Jack the Giant Slayer
CS Lewis, or Jack as his friends called him, gave the world a great gift in the seven Chronicles of Narnia. My hope in these talks is to show that Lewis is a modern-day “Jack the Giant Slayer”. His insightful story-telling shapes and teaches us how to overcome all variety of dragons, giants, and grumpy cousins named Eustace.
Some Film Critic Nit-Pics
In Disney’s adaptation of LWW, one moment stands out as indicative of how someone can completely miss the central point of the source material. The scene is in the Beaver’s Dam, when Mr. Beaver tells the four children, “Aslan is on the move.” The music swells, the children have looks of wonder, and then Edmund asks with confusion, “Who’s Aslan?” The film makes this a comedic moment. Mr. Beaver laughs at how anyone could not know who Aslan is. But Peter doubles down, and confusedly explains they have no idea who or what Aslan is.
By contrast, in the book, the moment at which Aslan’s name is first spoken is a converting moment for three of the four children, while it is the aroma of death to Edmund. The filmmakers make the mistake of turning the first mention of Aslan’s name from a moment of converting power and wonder to a moment where Mr. Beaver is panned for being so dense and lacking all self-awareness. In Disney’s Narnia, there is no magic in Aslan’s name.
But what else should we expect from the unenchanted modernist/postmodernist world which Hollywood believes we live in? Lewis’ fantasy world is of course intended to help us better see the enchantment of our own world.
Magic & Deeper Magic
Lucy’s entrance into the snowy forest of Lantern Waste brings us into a different world. A world of fauns, talking beasts, nymphs, and a White Witch. A world seemingly unlike our own. And yet, in this Narnian world, we find an out-of-place reference to Christmas: it’s always winter & never Christmas in Narnia. Not only that, but later on, Father Christmas makes an appearance in a world where Christ was not born. This along with the “hodge-podge” of mythical creatures and characters has been often criticized by Lewis’ detractors.
But this is no literary mis-step. There is deeper literary magic at work. Of course, we are at once confronted with Narnia’s “magicality”: a Faun, a Lamppost in the middle of a wood, the Witch giving Edmund enchanted Turkish Delight, and we soon learn that it is her magic which maintains Narnia’s enduring winter.
Her magic is powerful. Her magic turns to stone. Her magic holds Edmund in sway. Her magic prevents Christmas. But though evil ones always try, Christmas cannot be stopped. Just ask Herod or Athaliah. And if Christmas cannot be stopped, neither can Easter.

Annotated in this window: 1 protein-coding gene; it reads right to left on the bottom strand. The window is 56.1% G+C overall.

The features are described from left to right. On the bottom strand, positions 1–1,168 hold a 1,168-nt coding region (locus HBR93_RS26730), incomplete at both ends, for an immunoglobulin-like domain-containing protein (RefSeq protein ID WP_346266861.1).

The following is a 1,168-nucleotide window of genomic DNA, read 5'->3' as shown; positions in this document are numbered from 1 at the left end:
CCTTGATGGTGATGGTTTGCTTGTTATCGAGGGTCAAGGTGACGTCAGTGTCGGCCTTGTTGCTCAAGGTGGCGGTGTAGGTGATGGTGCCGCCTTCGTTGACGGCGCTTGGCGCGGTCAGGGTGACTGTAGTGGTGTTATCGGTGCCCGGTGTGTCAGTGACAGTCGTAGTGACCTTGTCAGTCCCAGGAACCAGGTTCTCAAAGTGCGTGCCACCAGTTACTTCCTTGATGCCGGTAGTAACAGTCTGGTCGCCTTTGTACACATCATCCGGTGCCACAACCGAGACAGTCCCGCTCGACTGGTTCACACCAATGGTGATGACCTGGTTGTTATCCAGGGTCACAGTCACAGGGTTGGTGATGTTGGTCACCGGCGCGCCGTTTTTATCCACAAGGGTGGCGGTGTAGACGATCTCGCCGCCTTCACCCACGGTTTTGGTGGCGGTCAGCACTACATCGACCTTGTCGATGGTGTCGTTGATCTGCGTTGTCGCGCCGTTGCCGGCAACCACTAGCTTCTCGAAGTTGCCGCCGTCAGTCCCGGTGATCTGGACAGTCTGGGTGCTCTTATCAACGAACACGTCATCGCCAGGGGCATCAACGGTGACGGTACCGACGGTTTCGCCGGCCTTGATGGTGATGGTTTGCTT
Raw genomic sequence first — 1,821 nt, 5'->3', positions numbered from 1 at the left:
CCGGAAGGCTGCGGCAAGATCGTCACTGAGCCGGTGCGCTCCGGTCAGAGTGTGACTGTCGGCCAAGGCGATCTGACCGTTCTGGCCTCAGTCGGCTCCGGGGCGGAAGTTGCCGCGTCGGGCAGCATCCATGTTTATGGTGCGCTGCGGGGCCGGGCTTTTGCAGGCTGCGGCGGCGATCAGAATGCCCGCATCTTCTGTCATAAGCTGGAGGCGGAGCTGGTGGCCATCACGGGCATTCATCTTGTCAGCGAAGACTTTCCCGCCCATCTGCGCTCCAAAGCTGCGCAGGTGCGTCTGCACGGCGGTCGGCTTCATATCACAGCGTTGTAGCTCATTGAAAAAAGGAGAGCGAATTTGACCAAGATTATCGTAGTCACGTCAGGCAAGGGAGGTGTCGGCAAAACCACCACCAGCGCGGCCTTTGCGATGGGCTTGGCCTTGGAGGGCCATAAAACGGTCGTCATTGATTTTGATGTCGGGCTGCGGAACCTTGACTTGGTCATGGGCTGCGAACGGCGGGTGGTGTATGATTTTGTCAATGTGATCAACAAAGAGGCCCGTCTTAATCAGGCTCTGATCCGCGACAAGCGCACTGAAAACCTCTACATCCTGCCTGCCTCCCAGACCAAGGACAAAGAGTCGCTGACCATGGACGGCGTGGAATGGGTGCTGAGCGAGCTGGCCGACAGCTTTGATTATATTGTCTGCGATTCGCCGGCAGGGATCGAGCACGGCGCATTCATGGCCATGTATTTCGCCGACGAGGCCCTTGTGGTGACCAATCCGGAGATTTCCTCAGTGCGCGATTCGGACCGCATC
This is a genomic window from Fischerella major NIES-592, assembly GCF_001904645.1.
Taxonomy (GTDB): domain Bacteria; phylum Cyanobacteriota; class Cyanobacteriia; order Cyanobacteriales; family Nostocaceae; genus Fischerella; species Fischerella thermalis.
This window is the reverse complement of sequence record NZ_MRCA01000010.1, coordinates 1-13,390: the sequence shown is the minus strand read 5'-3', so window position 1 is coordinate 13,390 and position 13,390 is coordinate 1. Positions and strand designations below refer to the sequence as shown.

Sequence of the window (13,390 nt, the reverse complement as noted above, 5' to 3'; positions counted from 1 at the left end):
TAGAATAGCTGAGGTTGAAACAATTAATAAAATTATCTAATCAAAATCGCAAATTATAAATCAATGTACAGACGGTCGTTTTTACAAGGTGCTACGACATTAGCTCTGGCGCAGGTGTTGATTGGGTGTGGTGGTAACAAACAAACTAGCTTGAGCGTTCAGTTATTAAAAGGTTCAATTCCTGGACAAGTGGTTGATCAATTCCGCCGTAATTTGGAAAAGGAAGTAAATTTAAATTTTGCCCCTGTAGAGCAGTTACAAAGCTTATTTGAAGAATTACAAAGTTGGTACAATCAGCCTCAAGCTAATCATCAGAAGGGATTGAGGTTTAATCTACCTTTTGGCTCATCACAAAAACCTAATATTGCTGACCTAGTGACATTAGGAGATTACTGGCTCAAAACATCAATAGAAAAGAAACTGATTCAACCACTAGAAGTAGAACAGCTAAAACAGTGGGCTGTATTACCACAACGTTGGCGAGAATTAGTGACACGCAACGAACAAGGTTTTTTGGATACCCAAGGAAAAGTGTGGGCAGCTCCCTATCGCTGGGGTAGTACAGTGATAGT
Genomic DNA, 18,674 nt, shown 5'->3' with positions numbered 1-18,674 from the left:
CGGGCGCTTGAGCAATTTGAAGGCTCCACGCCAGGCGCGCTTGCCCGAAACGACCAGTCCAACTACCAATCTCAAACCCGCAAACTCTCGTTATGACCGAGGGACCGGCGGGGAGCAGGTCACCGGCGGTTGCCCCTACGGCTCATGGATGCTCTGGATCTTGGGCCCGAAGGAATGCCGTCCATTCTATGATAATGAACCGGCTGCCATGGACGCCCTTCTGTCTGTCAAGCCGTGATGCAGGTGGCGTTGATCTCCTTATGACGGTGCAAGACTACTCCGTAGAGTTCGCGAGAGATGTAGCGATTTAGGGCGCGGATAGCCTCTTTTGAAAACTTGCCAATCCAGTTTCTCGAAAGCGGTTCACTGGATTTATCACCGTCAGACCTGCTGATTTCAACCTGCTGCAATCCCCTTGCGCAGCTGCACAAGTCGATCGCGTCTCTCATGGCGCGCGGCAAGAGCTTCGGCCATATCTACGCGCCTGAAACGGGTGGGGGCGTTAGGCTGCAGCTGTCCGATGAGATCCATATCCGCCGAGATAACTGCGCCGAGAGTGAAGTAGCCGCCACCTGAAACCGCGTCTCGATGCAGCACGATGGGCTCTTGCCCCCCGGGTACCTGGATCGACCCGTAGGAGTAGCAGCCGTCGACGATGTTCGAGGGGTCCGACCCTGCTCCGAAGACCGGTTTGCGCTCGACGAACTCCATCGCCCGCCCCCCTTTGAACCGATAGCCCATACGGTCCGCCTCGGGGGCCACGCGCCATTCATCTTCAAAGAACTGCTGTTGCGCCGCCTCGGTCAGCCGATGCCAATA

Lewis brings us into a magical world, where magic is used for cruelty, to snuff out joy, to make the world a colorless white and have all the vibrancy of stone statues. But then the deeper magic turns everything golden as the sunrise, golden as the Lion’s mane.
The Emperor’s deeper magic decreed, before that world began, that a willing substitute for traitors was promised resurrection. Lewis wants his readers to feel & know that the Incarnation & Resurrection are the reason our world is magical. God became a man. The God-man died. But the God-man then killed death and lives forever. The resurrection overthrew the powers and principalities. We now live in a world in which a Man who rose from the dead rules the world for all eternity.
This insight in Narnia should enable us to spot when magic is being misused by tyrants and cruel men. Magic (technology, medicine, etc.) will always be wielded by the wicked as a means to crush joy. We distract ourselves to death with these magical pocket devises. Porn has led to a generation who is increasingly disinterested in the glory & fruitfulness of marital intercourse. Plants and chemicals are used to “balance” the chemicals in our brains, held out by the pharmaceutical companies as the means to restore joy. Instead, users are turned to stone. We call them stoners for a reason. This is a generation lost in an enchantment of make-believe, whether in the form of cosplayers & LARPers, or in the more grievous transgender attempt to going beyond costume and carve the body to suit the imagination.